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  Subjects -> WATER RESOURCES (Total: 160 journals)
Showing 1 - 47 of 47 Journals sorted alphabetically
Acque Sotterranee - Italian Journal of Groundwater     Open Access   (Followers: 2)
ACS ES&T Water     Hybrid Journal   (Followers: 7)
Advances in Oceanography and Limnology     Open Access   (Followers: 16)
Advances in Water Resource and Protection     Open Access   (Followers: 9)
Advances in Water Resources     Hybrid Journal   (Followers: 64)
African Journal of Aquatic Science     Hybrid Journal   (Followers: 18)
Agricultural Water Management     Hybrid Journal   (Followers: 54)
Agua y Territorio     Open Access   (Followers: 2)
Águas Subterrâneas     Open Access   (Followers: 1)
American Journal of Water Resources     Open Access   (Followers: 13)
American Water Works Association     Hybrid Journal   (Followers: 25)
Anales de Hidrología Médica     Open Access   (Followers: 1)
Applied Water Science     Open Access   (Followers: 9)
Aquacultural Engineering     Hybrid Journal   (Followers: 7)
Aquaculture     Hybrid Journal   (Followers: 34)
Aquaculture and Fisheries     Open Access   (Followers: 8)
Aquaculture Environment Interactions     Open Access   (Followers: 7)
Aquaculture Research     Hybrid Journal   (Followers: 32)
Aquaculture, Fish and Fisheries     Open Access   (Followers: 17)
Aquasains     Open Access   (Followers: 1)
Aquatic Conservation Marine and Freshwater Ecosystems     Hybrid Journal   (Followers: 43)
Aquatic Geochemistry     Hybrid Journal   (Followers: 4)
Aquatic Living Resources     Open Access   (Followers: 12)
Aquatic Science and Technology     Open Access   (Followers: 4)
Aquatic Sciences     Hybrid Journal   (Followers: 14)
Aquatic Sciences and Engineering     Open Access  
Asian Journal of Rural Development     Open Access   (Followers: 10)
Australian Journal of Water Resources     Hybrid Journal   (Followers: 6)
AWWA Water Science     Hybrid Journal   (Followers: 3)
Canadian Water Resources Journal     Hybrid Journal   (Followers: 18)
Civil and Environmental Research     Open Access   (Followers: 14)
CLEAN - Soil, Air, Water     Hybrid Journal   (Followers: 19)
Computational Water, Energy, and Environmental Engineering     Open Access   (Followers: 6)
Cost Effectiveness and Resource Allocation     Open Access   (Followers: 4)
Desalination     Hybrid Journal   (Followers: 14)
Desalination and Water Treatment     Hybrid Journal   (Followers: 9)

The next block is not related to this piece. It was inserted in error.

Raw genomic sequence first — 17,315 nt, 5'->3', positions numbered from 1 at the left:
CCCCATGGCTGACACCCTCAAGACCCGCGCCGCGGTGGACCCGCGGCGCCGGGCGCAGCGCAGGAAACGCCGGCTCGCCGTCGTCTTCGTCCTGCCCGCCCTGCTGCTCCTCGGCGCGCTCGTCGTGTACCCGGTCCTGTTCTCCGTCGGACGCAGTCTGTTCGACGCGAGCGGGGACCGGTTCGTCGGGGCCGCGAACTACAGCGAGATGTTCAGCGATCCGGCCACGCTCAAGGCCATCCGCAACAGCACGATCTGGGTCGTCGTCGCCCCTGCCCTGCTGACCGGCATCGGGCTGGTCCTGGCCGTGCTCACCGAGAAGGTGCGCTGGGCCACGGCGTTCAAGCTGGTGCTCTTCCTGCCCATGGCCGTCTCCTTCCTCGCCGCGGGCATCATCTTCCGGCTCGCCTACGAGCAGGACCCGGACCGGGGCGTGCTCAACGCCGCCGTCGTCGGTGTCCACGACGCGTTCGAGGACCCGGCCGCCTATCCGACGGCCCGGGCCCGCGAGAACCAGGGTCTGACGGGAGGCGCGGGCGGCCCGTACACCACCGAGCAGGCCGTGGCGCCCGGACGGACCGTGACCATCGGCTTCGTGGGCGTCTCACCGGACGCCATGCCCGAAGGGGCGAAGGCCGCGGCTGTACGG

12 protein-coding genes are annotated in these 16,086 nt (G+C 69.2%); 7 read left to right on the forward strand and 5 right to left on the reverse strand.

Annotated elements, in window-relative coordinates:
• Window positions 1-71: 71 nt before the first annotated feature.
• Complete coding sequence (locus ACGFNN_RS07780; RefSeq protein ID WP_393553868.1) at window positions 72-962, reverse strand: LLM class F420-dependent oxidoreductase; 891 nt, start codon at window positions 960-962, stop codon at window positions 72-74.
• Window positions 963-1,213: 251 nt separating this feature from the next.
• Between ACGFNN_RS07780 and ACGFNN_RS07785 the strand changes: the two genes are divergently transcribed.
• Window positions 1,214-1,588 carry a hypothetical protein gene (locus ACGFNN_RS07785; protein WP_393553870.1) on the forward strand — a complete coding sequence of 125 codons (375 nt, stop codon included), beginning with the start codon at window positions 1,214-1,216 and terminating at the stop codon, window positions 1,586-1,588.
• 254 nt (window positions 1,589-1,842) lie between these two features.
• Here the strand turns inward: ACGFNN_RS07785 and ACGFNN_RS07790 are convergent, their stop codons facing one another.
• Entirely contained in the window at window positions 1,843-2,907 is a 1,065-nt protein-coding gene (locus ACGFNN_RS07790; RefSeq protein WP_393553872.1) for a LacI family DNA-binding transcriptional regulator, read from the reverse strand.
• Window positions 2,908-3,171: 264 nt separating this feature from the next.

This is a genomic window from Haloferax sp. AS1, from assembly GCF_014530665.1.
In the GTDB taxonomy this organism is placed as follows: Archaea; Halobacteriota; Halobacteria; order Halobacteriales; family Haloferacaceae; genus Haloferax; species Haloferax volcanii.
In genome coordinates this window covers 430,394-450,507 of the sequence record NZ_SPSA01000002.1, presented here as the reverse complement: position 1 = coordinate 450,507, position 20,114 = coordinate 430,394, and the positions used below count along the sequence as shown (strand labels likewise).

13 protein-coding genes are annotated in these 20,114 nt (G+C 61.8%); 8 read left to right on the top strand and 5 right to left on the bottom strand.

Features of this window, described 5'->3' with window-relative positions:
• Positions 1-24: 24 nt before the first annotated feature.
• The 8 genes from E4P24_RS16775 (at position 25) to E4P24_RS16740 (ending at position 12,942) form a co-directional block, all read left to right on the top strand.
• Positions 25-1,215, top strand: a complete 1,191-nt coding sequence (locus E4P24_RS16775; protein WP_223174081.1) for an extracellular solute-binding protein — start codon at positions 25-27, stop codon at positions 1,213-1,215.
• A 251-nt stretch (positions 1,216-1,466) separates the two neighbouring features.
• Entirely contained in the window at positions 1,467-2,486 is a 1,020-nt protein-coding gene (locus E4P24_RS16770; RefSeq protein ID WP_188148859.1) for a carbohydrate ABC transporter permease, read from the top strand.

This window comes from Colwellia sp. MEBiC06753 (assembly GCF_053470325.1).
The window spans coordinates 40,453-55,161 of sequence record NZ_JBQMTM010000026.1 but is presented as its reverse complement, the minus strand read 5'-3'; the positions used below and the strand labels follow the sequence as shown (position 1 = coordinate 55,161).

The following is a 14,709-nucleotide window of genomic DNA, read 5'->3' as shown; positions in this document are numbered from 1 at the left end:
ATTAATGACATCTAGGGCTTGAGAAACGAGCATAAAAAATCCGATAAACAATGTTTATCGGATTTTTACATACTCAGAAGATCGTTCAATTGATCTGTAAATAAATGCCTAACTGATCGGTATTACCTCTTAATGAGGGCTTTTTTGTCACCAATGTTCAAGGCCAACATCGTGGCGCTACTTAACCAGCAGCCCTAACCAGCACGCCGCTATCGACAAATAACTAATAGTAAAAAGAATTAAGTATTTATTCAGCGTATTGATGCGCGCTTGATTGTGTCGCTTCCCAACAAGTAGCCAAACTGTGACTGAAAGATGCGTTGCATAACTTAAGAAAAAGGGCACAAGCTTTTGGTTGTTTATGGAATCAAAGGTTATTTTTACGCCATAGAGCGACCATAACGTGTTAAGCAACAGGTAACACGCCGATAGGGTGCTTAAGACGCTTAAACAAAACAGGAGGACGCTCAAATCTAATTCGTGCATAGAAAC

Discover Water     Open Access   (Followers: 7)
Ecological Chemistry and Engineering S     Open Access   (Followers: 4)
Energy Nexus     Open Access   (Followers: 2)
Environmental and Water Sciences, public Health and Territorial Intelligence Journal     Open Access   (Followers: 4)
Environmental Processes : An International Journal     Hybrid Journal  
Environmental Science : Water Research & Technology     Hybrid Journal   (Followers: 10)
Environmental Toxicology     Hybrid Journal   (Followers: 12)
European journal of water quality - Journal européen d'hydrologie     Full-text available via subscription   (Followers: 5)
Exposure and Health     Hybrid Journal   (Followers: 1)
Frontiers in Water     Open Access   (Followers: 1)
GeoHazards     Open Access   (Followers: 2)
Ground Water Monitoring & Remediation     Hybrid Journal   (Followers: 28)
Groundwater for Sustainable Development     Full-text available via subscription   (Followers: 5)
Grundwasser     Hybrid Journal  
Hydro Nepal : Journal of Water, Energy and Environment     Open Access   (Followers: 2)
Hydrobiology     Open Access   (Followers: 39)
Hydrology: Current Research     Open Access   (Followers: 13)
IDA Journal of Desalination and Water Reuse     Hybrid Journal   (Followers: 7)
Ingeniería del agua     Open Access  
Inland Waters     Hybrid Journal  
International Hydrographic Review     Open Access   (Followers: 4)
International Journal of Climatology     Hybrid Journal   (Followers: 29)
International Journal of Energy and Water Resources     Hybrid Journal  
International Journal of Hydrology Science and Technology     Hybrid Journal   (Followers: 7)
International Journal of Nuclear Desalination     Hybrid Journal   (Followers: 1)
International Journal of River Basin Management     Hybrid Journal   (Followers: 1)
International Journal of Waste Resources     Open Access   (Followers: 5)
International Journal of Water     Hybrid Journal   (Followers: 15)
International Journal of Water Governance     Open Access   (Followers: 10)
International Journal of Water Resources and Environmental Engineering     Open Access   (Followers: 12)
International Journal of Water Resources Development     Hybrid Journal   (Followers: 27)
International Soil and Water Conservation Research     Open Access   (Followers: 2)
Irrigation and Drainage     Hybrid Journal   (Followers: 12)
Irrigation Science     Hybrid Journal   (Followers: 4)
Journal of Applied Research in Water and Wastewater     Open Access  
Journal of Applied Water Engineering and Research     Hybrid Journal  
Journal of Aquatic Sciences     Full-text available via subscription   (Followers: 3)
Journal of Coastal and Hydraulic Structures (JCHS)     Open Access   (Followers: 6)
Journal of Contemporary Water Resource & Education     Hybrid Journal   (Followers: 2)
Journal of Delta Urbanism     Open Access   (Followers: 3)
Journal of Ecohydraulics     Hybrid Journal   (Followers: 1)
Journal of Fisheries and Aquatic Science     Open Access   (Followers: 3)
Journal of Geophysical Research : Oceans     Partially Free   (Followers: 64)
Journal of Hydro-environment Research     Full-text available via subscription   (Followers: 13)
Journal of Hydrology (New Zealand)     Full-text available via subscription   (Followers: 7)
Journal of Hydrology and Hydromechanics     Open Access   (Followers: 5)
Journal of Hydrometeorology     Hybrid Journal   (Followers: 9)
Journal of Limnology     Open Access   (Followers: 6)